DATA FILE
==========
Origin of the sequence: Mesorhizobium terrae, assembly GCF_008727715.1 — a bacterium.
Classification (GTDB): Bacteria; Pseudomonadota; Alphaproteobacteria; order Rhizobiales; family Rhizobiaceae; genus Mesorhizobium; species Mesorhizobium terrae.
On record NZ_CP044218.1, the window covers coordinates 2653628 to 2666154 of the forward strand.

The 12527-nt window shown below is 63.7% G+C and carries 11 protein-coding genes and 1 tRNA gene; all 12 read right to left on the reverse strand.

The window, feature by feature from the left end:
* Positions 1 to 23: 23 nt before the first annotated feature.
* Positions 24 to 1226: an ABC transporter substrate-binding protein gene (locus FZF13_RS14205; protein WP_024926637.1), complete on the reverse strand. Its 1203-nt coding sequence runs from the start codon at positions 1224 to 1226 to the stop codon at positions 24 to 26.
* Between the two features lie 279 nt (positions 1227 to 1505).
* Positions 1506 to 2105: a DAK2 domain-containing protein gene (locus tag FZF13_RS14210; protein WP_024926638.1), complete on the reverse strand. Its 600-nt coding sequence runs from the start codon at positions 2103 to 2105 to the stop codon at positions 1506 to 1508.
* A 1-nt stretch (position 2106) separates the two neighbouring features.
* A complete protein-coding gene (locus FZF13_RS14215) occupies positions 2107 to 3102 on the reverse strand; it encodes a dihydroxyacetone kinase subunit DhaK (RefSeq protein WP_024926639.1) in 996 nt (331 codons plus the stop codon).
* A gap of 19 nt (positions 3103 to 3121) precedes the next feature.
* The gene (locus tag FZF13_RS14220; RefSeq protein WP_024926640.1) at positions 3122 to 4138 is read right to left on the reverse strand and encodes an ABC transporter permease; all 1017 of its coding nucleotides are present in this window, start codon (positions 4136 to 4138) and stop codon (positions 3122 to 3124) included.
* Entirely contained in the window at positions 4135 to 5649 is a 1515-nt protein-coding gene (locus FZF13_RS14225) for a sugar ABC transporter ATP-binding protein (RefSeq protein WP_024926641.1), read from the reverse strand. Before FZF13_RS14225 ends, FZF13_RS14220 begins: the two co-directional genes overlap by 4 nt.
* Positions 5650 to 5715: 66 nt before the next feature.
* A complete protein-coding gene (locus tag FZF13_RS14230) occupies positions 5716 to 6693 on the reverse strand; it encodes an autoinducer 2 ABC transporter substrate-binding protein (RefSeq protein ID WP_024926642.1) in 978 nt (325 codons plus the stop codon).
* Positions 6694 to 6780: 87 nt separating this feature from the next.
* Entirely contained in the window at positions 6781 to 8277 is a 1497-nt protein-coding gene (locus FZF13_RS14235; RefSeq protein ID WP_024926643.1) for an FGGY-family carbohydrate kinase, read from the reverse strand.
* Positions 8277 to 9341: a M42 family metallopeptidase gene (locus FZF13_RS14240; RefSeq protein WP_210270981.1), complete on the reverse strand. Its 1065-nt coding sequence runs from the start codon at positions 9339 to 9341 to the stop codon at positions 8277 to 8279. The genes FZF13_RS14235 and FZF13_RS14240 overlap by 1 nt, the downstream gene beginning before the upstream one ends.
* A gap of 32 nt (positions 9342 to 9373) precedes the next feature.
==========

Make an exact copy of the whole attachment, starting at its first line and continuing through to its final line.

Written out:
Origin of the sequence: Mesorhizobium terrae, assembly GCF_008727715.1 — a bacterium.
Classification (GTDB): Bacteria; Pseudomonadota; Alphaproteobacteria; order Rhizobiales; family Rhizobiaceae; genus Mesorhizobium; species Mesorhizobium terrae.
On record NZ_CP044218.1, the window covers coordinates 2653628 to 2666154 of the forward strand.

The 12527-nt window shown below is 63.7% G+C and carries 11 protein-coding genes and 1 tRNA gene; all 12 read right to left on the reverse strand.

The window, feature by feature from the left end:
* Positions 1 to 23: 23 nt before the first annotated feature.
* Positions 24 to 1226: an ABC transporter substrate-binding protein gene (locus FZF13_RS14205; protein WP_024926637.1), complete on the reverse strand. Its 1203-nt coding sequence runs from the start codon at positions 1224 to 1226 to the stop codon at positions 24 to 26.
* Between the two features lie 279 nt (positions 1227 to 1505).
* Positions 1506 to 2105: a DAK2 domain-containing protein gene (locus tag FZF13_RS14210; protein WP_024926638.1), complete on the reverse strand. Its 600-nt coding sequence runs from the start codon at positions 2103 to 2105 to the stop codon at positions 1506 to 1508.
* A 1-nt stretch (position 2106) separates the two neighbouring features.
* A complete protein-coding gene (locus FZF13_RS14215) occupies positions 2107 to 3102 on the reverse strand; it encodes a dihydroxyacetone kinase subunit DhaK (RefSeq protein WP_024926639.1) in 996 nt (331 codons plus the stop codon).
* A gap of 19 nt (positions 3103 to 3121) precedes the next feature.
* The gene (locus tag FZF13_RS14220; RefSeq protein WP_024926640.1) at positions 3122 to 4138 is read right to left on the reverse strand and encodes an ABC transporter permease; all 1017 of its coding nucleotides are present in this window, start codon (positions 4136 to 4138) and stop codon (positions 3122 to 3124) included.
* Entirely contained in the window at positions 4135 to 5649 is a 1515-nt protein-coding gene (locus FZF13_RS14225) for a sugar ABC transporter ATP-binding protein (RefSeq protein WP_024926641.1), read from the reverse strand. Before FZF13_RS14225 ends, FZF13_RS14220 begins: the two co-directional genes overlap by 4 nt.
* Positions 5650 to 5715: 66 nt before the next feature.
* A complete protein-coding gene (locus tag FZF13_RS14230) occupies positions 5716 to 6693 on the reverse strand; it encodes an autoinducer 2 ABC transporter substrate-binding protein (RefSeq protein ID WP_024926642.1) in 978 nt (325 codons plus the stop codon).
* Positions 6694 to 6780: 87 nt separating this feature from the next.
* Entirely contained in the window at positions 6781 to 8277 is a 1497-nt protein-coding gene (locus FZF13_RS14235; RefSeq protein ID WP_024926643.1) for an FGGY-family carbohydrate kinase, read from the reverse strand.
* Positions 8277 to 9341: a M42 family metallopeptidase gene (locus FZF13_RS14240; RefSeq protein WP_210270981.1), complete on the reverse strand. Its 1065-nt coding sequence runs from the start codon at positions 9339 to 9341 to the stop codon at positions 8277 to 8279. The genes FZF13_RS14235 and FZF13_RS14240 overlap by 1 nt, the downstream gene beginning before the upstream one ends.
* A gap of 32 nt (positions 9342 to 9373) precedes the next feature.